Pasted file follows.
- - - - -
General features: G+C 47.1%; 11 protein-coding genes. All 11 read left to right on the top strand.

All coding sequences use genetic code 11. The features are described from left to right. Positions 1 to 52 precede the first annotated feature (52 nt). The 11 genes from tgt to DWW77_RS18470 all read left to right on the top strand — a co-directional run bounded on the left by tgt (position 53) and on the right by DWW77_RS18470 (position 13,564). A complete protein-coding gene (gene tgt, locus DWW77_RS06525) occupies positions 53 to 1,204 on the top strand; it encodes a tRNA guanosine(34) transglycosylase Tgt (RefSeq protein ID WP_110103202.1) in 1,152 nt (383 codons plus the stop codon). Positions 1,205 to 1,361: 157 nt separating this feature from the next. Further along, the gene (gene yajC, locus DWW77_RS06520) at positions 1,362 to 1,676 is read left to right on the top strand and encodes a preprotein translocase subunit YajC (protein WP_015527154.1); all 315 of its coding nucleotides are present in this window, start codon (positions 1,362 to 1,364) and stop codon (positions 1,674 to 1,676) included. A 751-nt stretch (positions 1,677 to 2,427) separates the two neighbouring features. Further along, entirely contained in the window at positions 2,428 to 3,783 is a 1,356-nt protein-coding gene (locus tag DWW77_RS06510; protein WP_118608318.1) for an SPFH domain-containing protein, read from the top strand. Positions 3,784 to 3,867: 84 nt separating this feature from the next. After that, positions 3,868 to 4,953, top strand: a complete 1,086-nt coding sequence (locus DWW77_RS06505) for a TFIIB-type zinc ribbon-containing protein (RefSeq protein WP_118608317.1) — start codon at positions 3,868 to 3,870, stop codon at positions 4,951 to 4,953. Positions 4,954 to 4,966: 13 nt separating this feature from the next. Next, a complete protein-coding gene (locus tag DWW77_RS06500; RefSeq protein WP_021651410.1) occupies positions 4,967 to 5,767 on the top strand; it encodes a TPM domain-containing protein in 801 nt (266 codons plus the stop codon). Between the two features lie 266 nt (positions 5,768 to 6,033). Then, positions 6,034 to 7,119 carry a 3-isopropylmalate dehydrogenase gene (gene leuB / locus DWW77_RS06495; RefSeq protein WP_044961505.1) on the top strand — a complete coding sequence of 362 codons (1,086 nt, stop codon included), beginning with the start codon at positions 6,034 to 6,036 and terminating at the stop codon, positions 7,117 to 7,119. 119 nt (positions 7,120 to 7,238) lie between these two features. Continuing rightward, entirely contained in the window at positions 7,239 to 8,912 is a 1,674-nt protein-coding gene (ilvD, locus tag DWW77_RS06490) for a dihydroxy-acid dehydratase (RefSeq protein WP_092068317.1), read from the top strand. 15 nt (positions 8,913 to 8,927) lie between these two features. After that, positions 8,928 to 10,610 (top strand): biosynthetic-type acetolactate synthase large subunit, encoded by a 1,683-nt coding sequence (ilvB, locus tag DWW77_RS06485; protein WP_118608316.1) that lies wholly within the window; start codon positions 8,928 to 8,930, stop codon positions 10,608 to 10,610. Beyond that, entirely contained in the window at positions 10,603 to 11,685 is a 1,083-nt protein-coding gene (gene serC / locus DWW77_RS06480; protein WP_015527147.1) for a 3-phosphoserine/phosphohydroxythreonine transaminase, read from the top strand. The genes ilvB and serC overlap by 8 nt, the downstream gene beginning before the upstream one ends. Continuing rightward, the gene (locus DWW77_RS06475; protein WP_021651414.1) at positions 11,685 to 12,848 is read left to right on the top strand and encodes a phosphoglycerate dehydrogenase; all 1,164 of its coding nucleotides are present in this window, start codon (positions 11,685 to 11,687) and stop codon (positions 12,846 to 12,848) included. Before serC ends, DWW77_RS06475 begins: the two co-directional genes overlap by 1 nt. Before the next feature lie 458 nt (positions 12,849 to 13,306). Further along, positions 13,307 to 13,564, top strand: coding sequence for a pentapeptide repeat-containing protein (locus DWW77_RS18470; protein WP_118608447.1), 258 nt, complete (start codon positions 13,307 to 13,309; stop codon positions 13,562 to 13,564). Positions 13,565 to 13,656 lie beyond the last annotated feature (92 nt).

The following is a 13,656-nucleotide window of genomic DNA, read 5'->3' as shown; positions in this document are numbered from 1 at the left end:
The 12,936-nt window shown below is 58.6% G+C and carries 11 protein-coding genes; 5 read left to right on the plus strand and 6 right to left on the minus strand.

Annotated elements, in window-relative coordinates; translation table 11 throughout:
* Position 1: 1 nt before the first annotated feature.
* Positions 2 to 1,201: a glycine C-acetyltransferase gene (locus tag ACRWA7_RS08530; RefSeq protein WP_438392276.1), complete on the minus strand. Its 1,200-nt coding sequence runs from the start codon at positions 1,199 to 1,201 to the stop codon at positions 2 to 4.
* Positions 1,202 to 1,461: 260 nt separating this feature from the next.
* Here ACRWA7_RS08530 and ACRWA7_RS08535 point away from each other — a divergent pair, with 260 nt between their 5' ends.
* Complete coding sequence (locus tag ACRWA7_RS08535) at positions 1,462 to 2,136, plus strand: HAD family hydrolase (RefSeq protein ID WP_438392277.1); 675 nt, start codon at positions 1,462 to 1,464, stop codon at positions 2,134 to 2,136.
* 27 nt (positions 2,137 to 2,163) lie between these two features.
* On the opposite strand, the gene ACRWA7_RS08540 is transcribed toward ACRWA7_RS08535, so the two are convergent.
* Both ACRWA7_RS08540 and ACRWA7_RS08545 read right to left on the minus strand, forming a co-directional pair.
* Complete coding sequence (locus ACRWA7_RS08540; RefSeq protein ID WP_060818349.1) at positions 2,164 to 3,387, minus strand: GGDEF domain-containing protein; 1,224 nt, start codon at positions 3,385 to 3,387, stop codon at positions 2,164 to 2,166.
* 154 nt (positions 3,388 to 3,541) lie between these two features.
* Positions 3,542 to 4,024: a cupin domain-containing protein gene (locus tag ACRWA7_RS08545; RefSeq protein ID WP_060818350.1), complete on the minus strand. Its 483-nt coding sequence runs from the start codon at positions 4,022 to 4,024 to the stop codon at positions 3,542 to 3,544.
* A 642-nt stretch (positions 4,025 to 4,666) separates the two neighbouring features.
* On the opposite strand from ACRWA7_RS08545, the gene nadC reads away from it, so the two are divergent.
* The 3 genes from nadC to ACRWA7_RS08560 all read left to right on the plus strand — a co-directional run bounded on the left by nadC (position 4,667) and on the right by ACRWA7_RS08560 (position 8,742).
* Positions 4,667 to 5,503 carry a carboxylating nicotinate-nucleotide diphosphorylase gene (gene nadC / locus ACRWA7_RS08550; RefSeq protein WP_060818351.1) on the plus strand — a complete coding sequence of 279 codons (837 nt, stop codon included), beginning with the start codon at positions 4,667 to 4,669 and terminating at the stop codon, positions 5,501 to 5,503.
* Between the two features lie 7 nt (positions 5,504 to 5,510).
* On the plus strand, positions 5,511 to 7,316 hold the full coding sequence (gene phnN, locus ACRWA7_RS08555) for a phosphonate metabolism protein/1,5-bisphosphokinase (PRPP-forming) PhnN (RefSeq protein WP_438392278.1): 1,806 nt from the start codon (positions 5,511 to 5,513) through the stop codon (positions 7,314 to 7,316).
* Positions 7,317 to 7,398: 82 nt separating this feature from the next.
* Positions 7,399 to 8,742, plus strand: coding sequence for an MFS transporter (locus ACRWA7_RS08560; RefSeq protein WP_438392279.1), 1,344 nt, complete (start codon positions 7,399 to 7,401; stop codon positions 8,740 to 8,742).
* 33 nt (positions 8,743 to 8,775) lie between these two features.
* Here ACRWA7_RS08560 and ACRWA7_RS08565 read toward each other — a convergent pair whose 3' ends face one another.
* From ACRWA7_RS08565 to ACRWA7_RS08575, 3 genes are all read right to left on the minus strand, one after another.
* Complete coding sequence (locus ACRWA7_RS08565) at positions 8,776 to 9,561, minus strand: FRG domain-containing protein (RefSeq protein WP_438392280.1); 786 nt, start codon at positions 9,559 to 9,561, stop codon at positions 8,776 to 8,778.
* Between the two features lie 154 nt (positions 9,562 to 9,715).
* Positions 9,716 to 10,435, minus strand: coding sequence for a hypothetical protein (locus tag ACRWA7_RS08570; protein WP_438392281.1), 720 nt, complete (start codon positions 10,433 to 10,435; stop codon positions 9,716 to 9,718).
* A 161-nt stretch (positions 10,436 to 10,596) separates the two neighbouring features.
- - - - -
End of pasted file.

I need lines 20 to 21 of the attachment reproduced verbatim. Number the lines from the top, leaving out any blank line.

* Positions 4,667 to 5,503 carry a carboxylating nicotinate-nucleotide diphosphorylase gene (gene nadC / locus ACRWA7_RS08550; RefSeq protein WP_060818351.1) on the plus strand — a complete coding sequence of 279 codons (837 nt, stop codon included), beginning with the start codon at positions 4,667 to 4,669 and terminating at the stop codon, positions 5,501 to 5,503.
* Between the two features lie 7 nt (positions 5,504 to 5,510).